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Cavaliers make 25 3-pointers to set NBA regular-season record

ATLANTA -- The Cleveland Cavaliers set a record for single-game 3-point supremacy in Friday's 135-130 win over the Atlanta Hawks. The Cavs connected on 25 triples, the most ever in a regular-season game since the 3-point line was introduced in the 1979-80 season.

Despite the record and the win, Cleveland coach Tyronn Lue was not satisfied.

"Probably could've had more," Lue said. "If we would've took good shots, you know, we got up 25, got comfortable and just started messing around, messing around with the game. Didn't respect them at the other end."

Indeed, the Cavs held a 25-point lead midway through the third quarter, but Atlanta cut it to one with 1:32 remaining in the fourth quarter before Kyle Korver, acquired from the Hawks in January, hit the record-setting 3 and gave the Cavs enough of a cushion to hold on for the victory.

"It's great to be a part of a record-setting night, and it's even better that Kyle was the one to hit the record back in the building that he played so many seasons in," said LeBron James, who led Cleveland from the outside, hitting 6-for-10 from 3. "So it's a special night."

Korver said he was unaware that his 3 with 1:17 remaining, which gave Cleveland a four-point lead, was the one that set the mark.

"I did not know that," Korver said. "That was a new record? That's interesting, I didn't know that. I know we made a lot of 3s. It felt like for a while it was great basketball. Drive, kick, swing, swing, good shots."

The Cavaliers made seven 3-pointers in each of the first three quarters and four in the fourth, finishing 25-for-46 (54.3 percent).

They became the first team in NBA history to have six players make at least three 3-pointers in a game, according to the Elias Sports Bureau. James was joined by Korver (3-for-7), Kyrie Irving (5-for-8), Derrick Williams (3-for-4), Richard Jefferson (3-for-5) and Channing Frye (3-for-6). Iman Shumpert added a 2-for-6 showing from the outside.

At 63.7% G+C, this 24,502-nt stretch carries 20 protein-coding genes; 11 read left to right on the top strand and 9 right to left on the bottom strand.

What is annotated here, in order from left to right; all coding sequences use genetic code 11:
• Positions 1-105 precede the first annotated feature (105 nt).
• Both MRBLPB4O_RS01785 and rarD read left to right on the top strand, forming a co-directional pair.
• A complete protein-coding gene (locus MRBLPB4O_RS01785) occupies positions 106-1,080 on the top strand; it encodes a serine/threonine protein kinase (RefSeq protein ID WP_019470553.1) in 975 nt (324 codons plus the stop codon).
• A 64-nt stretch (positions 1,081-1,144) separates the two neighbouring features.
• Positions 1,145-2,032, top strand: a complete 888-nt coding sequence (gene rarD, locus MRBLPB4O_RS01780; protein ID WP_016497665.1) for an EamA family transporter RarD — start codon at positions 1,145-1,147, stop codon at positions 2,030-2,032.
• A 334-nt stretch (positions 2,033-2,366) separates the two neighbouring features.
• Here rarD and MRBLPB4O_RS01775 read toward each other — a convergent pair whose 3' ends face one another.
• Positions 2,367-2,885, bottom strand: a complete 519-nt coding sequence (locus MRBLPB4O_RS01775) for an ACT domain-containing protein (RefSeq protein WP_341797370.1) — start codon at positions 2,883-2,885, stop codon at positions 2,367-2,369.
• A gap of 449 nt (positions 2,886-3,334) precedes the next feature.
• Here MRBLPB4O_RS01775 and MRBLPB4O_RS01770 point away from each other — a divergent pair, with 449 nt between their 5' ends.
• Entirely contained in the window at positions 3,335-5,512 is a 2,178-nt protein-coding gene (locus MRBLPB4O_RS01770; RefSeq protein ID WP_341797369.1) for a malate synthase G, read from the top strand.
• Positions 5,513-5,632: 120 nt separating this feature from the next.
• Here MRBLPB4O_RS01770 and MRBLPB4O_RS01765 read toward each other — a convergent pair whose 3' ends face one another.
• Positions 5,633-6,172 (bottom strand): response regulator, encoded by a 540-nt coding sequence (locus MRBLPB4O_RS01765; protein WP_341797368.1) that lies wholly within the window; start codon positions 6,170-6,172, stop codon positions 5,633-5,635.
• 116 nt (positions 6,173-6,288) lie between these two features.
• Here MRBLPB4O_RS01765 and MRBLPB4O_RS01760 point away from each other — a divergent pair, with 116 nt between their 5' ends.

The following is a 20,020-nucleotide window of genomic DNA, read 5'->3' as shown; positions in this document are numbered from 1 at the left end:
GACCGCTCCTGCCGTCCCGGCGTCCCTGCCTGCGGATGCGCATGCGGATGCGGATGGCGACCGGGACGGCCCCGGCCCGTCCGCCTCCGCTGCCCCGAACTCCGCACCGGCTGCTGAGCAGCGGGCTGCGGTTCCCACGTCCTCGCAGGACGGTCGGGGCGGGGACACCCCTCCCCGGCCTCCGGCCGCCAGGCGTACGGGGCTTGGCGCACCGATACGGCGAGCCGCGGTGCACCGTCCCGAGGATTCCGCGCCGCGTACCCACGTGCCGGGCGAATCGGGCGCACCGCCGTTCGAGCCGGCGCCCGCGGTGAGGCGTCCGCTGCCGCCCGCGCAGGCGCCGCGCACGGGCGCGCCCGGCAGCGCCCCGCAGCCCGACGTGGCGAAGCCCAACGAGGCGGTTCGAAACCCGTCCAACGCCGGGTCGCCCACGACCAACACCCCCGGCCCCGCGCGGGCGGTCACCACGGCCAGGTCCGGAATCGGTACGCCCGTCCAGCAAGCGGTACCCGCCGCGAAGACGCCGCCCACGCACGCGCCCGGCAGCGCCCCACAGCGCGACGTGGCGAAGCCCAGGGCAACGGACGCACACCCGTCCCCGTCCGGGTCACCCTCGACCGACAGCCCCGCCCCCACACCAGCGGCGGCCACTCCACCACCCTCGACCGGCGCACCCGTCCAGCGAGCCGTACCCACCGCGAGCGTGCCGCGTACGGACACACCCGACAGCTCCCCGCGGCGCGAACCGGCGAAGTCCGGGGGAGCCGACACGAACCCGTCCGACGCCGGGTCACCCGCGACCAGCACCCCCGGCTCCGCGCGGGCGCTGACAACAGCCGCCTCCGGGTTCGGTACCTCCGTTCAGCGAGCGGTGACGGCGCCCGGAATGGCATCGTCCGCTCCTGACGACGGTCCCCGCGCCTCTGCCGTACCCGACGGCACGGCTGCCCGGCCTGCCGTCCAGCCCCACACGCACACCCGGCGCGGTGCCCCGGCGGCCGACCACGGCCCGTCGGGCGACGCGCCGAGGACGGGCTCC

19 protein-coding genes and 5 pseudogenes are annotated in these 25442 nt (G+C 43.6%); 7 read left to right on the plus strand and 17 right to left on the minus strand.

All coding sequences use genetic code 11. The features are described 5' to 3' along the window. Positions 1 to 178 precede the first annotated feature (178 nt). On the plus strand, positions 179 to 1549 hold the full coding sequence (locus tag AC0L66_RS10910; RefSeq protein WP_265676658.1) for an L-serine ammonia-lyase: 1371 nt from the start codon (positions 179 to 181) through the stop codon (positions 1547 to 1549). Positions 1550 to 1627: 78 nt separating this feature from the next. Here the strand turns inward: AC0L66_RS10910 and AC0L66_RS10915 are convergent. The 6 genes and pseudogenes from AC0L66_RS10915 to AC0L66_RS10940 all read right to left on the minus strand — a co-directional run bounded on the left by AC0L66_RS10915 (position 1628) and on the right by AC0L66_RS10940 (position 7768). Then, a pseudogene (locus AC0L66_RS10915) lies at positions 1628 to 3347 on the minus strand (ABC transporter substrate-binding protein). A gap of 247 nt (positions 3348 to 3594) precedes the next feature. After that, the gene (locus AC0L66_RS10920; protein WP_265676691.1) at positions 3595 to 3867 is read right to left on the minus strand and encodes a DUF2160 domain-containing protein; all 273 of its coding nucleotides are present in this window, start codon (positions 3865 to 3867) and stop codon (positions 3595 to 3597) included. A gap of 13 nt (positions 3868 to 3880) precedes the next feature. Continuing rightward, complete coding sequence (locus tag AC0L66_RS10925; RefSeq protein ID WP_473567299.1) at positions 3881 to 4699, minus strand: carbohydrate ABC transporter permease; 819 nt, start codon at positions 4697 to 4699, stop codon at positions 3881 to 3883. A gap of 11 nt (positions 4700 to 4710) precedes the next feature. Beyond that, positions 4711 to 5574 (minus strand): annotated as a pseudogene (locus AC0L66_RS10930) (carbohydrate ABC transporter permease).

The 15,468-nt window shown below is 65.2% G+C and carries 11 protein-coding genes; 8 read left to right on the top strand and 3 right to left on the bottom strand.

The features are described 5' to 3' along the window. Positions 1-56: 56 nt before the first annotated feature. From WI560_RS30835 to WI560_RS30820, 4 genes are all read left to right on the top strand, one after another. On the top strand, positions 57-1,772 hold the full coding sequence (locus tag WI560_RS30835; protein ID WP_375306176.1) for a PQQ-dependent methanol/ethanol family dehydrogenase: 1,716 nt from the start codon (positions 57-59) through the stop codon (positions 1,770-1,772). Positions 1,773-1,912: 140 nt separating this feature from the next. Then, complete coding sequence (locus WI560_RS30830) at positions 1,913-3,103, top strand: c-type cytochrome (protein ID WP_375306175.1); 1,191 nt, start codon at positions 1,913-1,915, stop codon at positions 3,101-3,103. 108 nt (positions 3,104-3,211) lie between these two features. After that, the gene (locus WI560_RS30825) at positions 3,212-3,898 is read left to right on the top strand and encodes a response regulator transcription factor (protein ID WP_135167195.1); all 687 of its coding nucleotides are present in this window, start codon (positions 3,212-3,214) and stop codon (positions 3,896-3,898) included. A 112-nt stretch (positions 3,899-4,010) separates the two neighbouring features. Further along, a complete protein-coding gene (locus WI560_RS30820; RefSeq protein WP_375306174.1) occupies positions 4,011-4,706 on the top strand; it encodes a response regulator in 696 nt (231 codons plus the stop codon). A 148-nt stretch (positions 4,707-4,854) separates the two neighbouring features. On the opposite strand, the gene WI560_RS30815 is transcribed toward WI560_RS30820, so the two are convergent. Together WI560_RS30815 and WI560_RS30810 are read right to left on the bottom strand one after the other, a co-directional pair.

The Cavs also hold the record for most 3s made in a postseason game with 25, which they also set against Atlanta in Game 2 of their Eastern Conference semifinals series last spring. Korver, then with the Hawks, lost that game.

"Oh, I knew that," Korver said. "I remember that one. That's ironic, I guess. I don't know what else to say, but I'm glad I'm on this side of that."

At the conclusion of Friday night's slate of games, there will have been 44,520 regular-season and playoff games played in the 3-point era, according to ESPN Stats & Info, and the only team to have made 25 3-pointers in a game is the Cavs -- twice in the past 10 months and both times against Atlanta.

Friday marked the 14th straight game Cleveland hit at least 10 3-pointers in a game. The Cavs came into the night ranked second in the league in made 3s per game (13.1) and second in team 3-point percentage (38.8 percent).

They also set the record without Kevin Love, their second-most productive 3-point shooter this season in terms of total makes, and J.R. Smith, their fourth-most productive 3-point shooter in terms of made 3s per game, as both starters are recovering from injuries.

"Well, we got a lot of great shooters, and it's definitely something that's a part of our team, part of our DNA, and when you have Swish [Smith], when you have Kev, it makes us even more dynamic, but you don't need to talk about it," James said. "We don't talk about it like, 'Let's go set a 3-point record.' It just happens in the flow, and it happened tonight."

Cleveland passed the ball well all night, racking up 31 assists, including 21 assists on their 25 made 3-pointers, according to ESPN Stats & Information. Furthermore, 37 of their 46 3-point attempts had an assist opportunity.

The Cavs beat the Houston Rockets' record of 24 made 3s, which was set Dec. 16 against the New Orleans Pelicans. Houston shot a far worse percentage, hitting 24-for-61 in a 122-100 win.

James was asked how long the Cavs' record could stand, considering how 3-point-happy the league is these days.

"Oh, records are always meant to be broken, so when you have so many great shooting teams in the league, you just -- you don't even hold your breath," James said. "You feel like it's any given night it can happen. So we're just happy to be a part of the history books as it stands today."